Headlines, crises, and a diverse cast of characters - how can we make sense of religion's role on the world political stage? Does religion tend to be a force for conflict or peacemaking? When is a conflict (e.g., Northern Ireland's "Troubles") really about religion? Why do states' leaders play the "religion card"? Is the so-called "Islamic State" either Islamic or a state? Are we witnessing a "clash of civilizations"?
To answer such questions, Professor of Political Science Lynda Barrow will explore the trends, theories, assumptions and individuals behind the front-page news. Each session begins with a couple of scenes, specific events that depict key aspects of the nexus between religion and world politics. For instance: How did Bono make Senator Helms cry? Was Pope Pius XII really "Hitler's pope"? Why did Saddam Hussein, a secular ruler, declare a holy war? What is "holy war," anyway?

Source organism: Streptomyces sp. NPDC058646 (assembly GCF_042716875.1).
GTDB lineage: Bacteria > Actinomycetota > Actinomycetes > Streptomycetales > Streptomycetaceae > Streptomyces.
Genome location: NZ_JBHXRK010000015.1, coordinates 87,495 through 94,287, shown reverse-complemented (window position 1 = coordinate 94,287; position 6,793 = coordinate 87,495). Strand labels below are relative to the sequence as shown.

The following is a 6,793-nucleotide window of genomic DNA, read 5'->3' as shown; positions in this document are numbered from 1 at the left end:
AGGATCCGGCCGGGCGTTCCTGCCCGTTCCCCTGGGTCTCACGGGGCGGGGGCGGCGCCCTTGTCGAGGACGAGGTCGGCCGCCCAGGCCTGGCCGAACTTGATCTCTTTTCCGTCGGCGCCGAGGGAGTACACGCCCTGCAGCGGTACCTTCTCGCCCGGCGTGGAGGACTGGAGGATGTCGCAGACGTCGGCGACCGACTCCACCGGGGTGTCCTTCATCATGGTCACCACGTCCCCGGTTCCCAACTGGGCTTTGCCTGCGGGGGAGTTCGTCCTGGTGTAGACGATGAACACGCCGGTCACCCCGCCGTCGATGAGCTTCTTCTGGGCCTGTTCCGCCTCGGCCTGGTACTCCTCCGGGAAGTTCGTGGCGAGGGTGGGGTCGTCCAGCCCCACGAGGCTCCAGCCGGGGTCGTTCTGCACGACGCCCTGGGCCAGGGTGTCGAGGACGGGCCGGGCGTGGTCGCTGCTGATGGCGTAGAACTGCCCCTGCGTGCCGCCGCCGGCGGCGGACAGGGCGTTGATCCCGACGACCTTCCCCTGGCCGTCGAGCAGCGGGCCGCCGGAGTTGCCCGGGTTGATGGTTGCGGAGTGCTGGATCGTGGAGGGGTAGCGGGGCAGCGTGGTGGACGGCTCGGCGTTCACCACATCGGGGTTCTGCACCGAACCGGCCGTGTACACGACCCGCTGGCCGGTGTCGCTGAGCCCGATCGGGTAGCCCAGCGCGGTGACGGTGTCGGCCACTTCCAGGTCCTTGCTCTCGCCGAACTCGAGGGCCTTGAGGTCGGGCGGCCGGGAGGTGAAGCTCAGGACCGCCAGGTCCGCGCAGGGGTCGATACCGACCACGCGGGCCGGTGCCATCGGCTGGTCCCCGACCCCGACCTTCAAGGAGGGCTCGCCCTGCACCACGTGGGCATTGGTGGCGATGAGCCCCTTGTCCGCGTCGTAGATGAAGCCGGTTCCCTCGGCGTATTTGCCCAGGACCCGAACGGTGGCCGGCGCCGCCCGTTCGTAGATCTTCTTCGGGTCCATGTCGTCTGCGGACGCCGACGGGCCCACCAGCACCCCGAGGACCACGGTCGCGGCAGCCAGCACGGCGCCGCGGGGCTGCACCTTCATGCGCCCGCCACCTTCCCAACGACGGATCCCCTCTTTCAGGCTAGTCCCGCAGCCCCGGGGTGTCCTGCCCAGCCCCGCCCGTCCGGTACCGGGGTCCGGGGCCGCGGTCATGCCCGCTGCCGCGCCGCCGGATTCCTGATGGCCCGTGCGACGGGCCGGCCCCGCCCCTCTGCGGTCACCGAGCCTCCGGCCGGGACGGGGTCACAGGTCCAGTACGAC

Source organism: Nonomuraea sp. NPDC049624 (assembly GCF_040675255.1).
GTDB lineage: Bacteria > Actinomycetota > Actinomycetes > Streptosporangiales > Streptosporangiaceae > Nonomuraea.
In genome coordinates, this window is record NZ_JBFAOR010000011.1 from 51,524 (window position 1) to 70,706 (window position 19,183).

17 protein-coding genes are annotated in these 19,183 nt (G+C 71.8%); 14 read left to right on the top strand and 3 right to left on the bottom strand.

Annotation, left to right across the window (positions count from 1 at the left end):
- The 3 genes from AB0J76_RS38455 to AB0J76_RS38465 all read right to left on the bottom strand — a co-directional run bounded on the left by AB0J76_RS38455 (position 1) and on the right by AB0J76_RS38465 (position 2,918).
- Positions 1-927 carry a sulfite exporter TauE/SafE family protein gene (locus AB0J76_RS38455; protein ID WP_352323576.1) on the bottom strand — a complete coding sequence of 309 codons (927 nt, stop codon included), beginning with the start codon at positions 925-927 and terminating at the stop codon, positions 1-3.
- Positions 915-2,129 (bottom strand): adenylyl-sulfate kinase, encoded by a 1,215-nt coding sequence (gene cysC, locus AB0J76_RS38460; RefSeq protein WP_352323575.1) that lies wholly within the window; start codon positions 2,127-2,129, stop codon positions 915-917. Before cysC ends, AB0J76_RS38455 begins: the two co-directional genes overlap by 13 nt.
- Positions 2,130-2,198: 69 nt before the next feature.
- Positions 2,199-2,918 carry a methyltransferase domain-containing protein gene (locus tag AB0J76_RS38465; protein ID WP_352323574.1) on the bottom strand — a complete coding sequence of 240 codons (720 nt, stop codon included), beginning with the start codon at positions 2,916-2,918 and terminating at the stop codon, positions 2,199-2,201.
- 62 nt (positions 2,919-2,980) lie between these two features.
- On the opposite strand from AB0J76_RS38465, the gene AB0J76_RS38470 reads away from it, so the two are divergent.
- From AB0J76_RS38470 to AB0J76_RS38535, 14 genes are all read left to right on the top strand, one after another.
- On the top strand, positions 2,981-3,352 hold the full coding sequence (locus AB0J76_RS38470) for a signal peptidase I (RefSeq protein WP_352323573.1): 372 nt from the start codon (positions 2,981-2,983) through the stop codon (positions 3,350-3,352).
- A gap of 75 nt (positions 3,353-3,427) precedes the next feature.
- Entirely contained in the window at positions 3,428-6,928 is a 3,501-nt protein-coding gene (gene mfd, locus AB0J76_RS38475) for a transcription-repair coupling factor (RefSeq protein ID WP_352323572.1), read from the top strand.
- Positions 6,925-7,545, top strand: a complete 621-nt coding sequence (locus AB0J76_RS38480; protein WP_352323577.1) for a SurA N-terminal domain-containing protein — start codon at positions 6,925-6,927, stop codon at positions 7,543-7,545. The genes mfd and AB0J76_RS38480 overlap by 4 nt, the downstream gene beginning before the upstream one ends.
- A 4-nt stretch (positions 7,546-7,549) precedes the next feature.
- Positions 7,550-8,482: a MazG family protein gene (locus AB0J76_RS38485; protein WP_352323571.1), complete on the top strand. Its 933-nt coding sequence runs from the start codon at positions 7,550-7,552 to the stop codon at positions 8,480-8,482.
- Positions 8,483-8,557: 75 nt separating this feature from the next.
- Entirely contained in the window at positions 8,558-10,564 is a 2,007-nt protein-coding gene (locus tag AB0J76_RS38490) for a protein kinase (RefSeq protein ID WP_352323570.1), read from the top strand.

These scenes are entryways into the bigger picture, including global trends (the waning and waxing of religion's role in politics) as well as globalization, the rise of Islamism, resurgent nationalism, and the "hotter bits" of religion. Since these hotter bits are especially found in Christianity and Islam, discussions will focus on these two world religions and the fault lines within and between them.